Roderick Green: Green is a pass rushing specialist and while he certainly made some big sacks for the 49ers, he was not as consistent a threat as I would have liked. I'd imagine part of the reason he ended up in San Francisco was because of his connection to Nolan in Baltimore. Green is an unrestricted free agent and I'd be pretty surprised if the 49ers brought him back. I think you know what you're getting with Green and resources would be better spent on bringing in someone new, whether it be through the draft or free agency.
Tully Banta-Cain: TBC has more or less become an outside linebacker in name only. He spends a majority of his time on special teams, although he seems to do a fairly solid job in his role. Depending on which resource you consider, TBC is scheduled to hit the cap for around $3.5 million, including a base salary of $2,475,000 (the NFLPA reports a base salary of $1,275,000). Since he's a free agent following next season, I'd imagine the 49ers might just keep him around, even if it's mostly as a special teams player. We'll see how Singletary/McCloughan handles it.
One area considered a big need for the 49ers is in the pass rush department. The general idea is that the 49ers need defensive or outside linebacker help in the form of a big-time pass rusher. In looking at the 49ers depth chart, I really wonder if that need has to be filled at outside linebacker. We know what Parys Haralson did when he got playing time this season. And while Manny Lawson isn't a traditional pass rusher, he brings plenty of skills to the OLB position.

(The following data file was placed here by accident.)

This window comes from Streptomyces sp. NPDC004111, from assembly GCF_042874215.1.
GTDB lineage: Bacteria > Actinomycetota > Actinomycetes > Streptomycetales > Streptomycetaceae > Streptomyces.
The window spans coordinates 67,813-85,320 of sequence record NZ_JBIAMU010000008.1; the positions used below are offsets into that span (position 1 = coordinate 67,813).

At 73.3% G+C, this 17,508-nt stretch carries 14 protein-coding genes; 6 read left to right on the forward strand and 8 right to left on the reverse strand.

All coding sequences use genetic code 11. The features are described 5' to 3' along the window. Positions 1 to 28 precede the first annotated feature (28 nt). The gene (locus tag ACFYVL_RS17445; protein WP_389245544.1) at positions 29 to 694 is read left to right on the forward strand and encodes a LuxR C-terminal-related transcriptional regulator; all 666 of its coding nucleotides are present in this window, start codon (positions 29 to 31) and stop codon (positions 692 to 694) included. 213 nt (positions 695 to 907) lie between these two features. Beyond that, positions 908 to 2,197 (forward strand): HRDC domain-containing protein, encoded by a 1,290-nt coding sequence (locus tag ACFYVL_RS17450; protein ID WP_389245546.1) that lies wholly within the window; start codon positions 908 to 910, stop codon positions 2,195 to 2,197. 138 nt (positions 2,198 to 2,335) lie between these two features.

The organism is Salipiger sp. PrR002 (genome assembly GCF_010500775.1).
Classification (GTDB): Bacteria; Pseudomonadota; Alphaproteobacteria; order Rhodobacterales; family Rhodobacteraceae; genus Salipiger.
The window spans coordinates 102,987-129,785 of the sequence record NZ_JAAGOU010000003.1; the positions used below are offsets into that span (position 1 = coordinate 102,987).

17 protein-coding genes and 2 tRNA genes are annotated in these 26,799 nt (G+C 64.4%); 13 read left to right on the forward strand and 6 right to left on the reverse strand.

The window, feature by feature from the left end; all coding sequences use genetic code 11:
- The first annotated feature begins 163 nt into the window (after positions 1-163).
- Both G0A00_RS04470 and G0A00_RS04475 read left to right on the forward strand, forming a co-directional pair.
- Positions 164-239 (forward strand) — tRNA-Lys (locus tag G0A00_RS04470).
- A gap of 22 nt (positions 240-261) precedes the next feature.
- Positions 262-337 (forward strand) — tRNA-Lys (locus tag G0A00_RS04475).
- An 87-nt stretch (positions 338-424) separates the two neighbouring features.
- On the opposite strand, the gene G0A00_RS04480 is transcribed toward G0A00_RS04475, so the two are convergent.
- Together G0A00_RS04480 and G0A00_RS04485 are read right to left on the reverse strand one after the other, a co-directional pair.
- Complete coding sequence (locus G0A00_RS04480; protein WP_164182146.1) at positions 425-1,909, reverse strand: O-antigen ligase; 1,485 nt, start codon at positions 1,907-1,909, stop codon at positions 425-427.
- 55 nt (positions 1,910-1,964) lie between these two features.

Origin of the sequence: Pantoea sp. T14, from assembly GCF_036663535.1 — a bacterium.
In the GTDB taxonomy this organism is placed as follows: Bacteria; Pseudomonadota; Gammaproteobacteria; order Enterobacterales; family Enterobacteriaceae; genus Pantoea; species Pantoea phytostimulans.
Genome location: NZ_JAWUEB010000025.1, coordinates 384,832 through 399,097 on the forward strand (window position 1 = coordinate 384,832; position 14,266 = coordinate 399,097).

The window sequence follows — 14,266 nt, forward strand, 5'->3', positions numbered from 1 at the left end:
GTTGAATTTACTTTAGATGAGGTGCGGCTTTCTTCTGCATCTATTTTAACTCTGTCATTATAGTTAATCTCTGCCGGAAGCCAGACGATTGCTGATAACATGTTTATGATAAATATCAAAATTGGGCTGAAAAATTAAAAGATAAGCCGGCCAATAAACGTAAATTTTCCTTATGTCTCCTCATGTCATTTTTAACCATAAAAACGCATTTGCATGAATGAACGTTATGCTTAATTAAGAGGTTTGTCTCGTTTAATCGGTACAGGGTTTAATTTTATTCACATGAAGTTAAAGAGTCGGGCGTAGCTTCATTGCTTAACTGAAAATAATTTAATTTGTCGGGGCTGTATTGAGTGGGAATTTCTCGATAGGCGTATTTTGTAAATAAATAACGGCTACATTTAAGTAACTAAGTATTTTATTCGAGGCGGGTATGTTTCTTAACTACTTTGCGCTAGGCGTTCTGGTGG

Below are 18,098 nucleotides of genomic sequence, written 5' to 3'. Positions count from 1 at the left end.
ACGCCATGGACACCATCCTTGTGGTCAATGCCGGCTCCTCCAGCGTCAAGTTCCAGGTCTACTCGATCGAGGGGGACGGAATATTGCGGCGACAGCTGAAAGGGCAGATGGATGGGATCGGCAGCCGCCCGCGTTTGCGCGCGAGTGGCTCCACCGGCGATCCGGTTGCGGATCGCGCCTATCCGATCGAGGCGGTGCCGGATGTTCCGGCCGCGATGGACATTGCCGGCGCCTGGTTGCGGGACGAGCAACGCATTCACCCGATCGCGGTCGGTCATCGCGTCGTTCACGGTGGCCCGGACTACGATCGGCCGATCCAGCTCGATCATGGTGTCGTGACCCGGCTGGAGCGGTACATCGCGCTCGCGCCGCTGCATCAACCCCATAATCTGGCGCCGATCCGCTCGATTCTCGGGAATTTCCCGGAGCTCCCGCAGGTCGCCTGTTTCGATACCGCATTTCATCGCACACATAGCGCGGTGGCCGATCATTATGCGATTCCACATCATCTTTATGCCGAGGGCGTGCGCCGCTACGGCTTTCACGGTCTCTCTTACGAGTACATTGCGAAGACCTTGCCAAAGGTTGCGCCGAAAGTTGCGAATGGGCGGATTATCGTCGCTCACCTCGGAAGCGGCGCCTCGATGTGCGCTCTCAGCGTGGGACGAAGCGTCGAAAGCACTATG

One interesting point is that Parys Haralson is entering the final season of his rookie contract. In early 2008 the 49ers approached his agent about working on an extension but it did not go much further than that. I'd say that was well-played by Haralson given his 2008 production. If he has another impressive year without getting a new deal, he could very well be gone. If you're the 49ers, do you start looking for a replacement now? Free agency doesn't provide a lot of linebacker options, so that leaves the draft. If the team can't work out a deal with Haralson before the draft, maybe it's worth spending a high pick on the position. Thoughts?
I've got a list of potential 3-4 outside linebackers after the jump. The one problem is that many college players that become NFL OLBs are currently listed as defensive ends. So this is probably not the most complete list (that and it's only 8 guys right now).
And as for the poll, consider it in terms of the entire season. If you think the 49ers will bring in a free agent or a high draft pick to work in to become a starter, clarify your vote in the comments.
EDITOR'S NOTE 10:55PM: If you vote note, feel free to let us know what you think will actually happen at the OLB position in 2009.
I took this list from Draft Tek's positional rankings. Normally I'd use ESPN, but their list of outside linebackers does not differentiate between 3-4 and 4-3 so it's not 100% useful yet.
1. Brian Orakpo, Texas
2. Michael Johnson, Georgia Tech
3. Everette Brown, Florida State
4. Clint Sintim, Virginia
5. Clay Matthews, USC
6. Cody Brown, Connecticut
7. Orion Martin, Virginia Tech
8. Tim Jamison, Michigan